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War by ContractHuman Rights, Humanitarian Law, and Private Contractors$
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Francesco Francioni and Natalino Ronzitti

Print publication date: 2011

Print ISBN-13: 9780199604555

Published to Oxford Scholarship Online: May 2011

DOI: 10.1093/acprof:oso/9780199604555.001.0001

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Institutional Responsibility for Private Military and Security Companies

Institutional Responsibility for Private Military and Security Companies

Chapter:
(p.381) 19 Institutional Responsibility for Private Military and Security Companies
Source:
War by Contract
Author(s):

Nigel D White (Contributor Webpage)

Publisher:
Oxford University Press
DOI:10.1093/acprof:oso/9780199604555.003.0020

This chapter analyses the issue of legal responsibility arising from the trend among international organizations to use the services of private actors within peace operations. It has been argued in the literature that suitably controlled and regulated the use of contractors by the United Nations, European Union, and other organizations would bring significant benefits, not only in terms of cost-savings but also in terms of a removal of institutional dependence on voluntary and often under-equipped contributions from member states. While recognising the benefits to organizations that the greater use of contractors might bring, the chapter is concerned with issues of accountability and access to justice when human rights abuse has been committed by contractors. For the purposes of attribution of wrongful acts and omissions, it considers whether the effective control test is the most appropriate one for private contractors working for organizations or for troops contributing nations involved in institutionally mandated peace operations.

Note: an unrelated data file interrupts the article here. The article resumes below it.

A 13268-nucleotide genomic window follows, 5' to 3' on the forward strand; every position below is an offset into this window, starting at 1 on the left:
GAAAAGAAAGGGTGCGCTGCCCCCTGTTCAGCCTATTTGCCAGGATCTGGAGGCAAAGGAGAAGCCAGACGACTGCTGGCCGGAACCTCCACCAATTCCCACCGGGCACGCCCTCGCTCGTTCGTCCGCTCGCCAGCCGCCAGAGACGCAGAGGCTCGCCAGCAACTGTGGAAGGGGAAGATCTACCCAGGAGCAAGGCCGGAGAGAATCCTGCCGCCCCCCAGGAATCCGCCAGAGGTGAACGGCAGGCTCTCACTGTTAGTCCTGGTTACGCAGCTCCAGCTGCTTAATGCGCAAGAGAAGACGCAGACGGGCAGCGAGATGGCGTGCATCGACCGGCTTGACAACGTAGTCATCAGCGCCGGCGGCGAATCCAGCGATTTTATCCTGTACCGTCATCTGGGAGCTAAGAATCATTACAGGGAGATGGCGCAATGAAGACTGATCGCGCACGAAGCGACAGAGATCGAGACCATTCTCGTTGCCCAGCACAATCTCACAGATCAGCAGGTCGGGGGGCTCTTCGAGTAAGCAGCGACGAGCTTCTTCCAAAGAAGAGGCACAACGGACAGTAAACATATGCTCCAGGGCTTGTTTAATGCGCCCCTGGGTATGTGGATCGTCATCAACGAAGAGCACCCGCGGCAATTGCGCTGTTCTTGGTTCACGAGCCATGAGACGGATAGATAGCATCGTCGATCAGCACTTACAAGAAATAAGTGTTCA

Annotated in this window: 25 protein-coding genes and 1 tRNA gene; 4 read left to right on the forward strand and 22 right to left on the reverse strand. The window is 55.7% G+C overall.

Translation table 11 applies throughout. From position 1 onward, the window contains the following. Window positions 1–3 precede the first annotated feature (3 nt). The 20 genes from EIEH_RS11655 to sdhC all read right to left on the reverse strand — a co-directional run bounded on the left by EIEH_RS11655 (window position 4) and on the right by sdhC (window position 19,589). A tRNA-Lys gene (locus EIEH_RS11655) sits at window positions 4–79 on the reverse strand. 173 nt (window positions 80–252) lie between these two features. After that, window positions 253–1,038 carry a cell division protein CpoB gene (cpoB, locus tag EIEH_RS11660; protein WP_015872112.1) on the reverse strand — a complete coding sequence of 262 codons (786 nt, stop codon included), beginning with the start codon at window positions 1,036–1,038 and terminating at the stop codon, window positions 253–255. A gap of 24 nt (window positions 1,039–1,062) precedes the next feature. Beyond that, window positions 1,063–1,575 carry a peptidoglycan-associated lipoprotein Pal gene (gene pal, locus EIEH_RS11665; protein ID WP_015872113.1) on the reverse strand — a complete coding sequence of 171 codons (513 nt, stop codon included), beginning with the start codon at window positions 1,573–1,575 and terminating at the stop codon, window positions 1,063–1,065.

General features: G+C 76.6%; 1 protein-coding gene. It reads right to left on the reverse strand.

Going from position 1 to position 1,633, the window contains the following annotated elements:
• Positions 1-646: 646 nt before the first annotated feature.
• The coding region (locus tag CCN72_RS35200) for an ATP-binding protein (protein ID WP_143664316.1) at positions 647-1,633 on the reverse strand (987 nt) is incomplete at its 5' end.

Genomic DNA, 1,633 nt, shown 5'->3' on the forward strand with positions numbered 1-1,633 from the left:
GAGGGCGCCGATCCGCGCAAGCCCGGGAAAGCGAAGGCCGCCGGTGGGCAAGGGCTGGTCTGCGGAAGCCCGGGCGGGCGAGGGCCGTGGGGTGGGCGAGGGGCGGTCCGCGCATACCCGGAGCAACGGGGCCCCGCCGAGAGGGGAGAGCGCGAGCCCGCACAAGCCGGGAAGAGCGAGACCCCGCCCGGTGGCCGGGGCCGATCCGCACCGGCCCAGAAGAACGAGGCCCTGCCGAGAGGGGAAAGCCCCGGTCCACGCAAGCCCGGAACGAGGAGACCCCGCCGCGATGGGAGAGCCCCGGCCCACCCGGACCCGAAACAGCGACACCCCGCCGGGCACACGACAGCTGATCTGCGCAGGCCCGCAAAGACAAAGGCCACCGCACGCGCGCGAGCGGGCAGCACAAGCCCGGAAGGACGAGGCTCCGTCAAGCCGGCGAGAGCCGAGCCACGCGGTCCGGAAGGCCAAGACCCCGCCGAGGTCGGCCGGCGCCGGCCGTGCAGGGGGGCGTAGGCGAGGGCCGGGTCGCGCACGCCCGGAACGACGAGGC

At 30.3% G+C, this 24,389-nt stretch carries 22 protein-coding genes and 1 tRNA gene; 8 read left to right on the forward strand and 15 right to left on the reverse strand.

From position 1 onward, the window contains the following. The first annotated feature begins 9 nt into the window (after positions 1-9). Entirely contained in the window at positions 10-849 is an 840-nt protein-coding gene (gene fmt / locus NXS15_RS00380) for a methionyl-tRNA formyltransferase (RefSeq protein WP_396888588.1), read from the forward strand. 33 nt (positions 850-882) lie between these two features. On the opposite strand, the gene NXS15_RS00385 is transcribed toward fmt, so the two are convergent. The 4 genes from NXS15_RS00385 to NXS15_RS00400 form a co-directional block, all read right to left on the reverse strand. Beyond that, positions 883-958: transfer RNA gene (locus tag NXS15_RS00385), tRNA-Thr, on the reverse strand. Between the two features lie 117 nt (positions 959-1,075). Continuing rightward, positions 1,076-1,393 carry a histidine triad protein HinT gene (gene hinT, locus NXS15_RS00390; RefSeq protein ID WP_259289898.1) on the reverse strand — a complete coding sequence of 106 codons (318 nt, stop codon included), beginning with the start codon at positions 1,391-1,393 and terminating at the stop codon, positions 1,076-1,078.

Keywords:   peace operations, private actors, attribution of acts, omissions, accountability, remedies, access to justice

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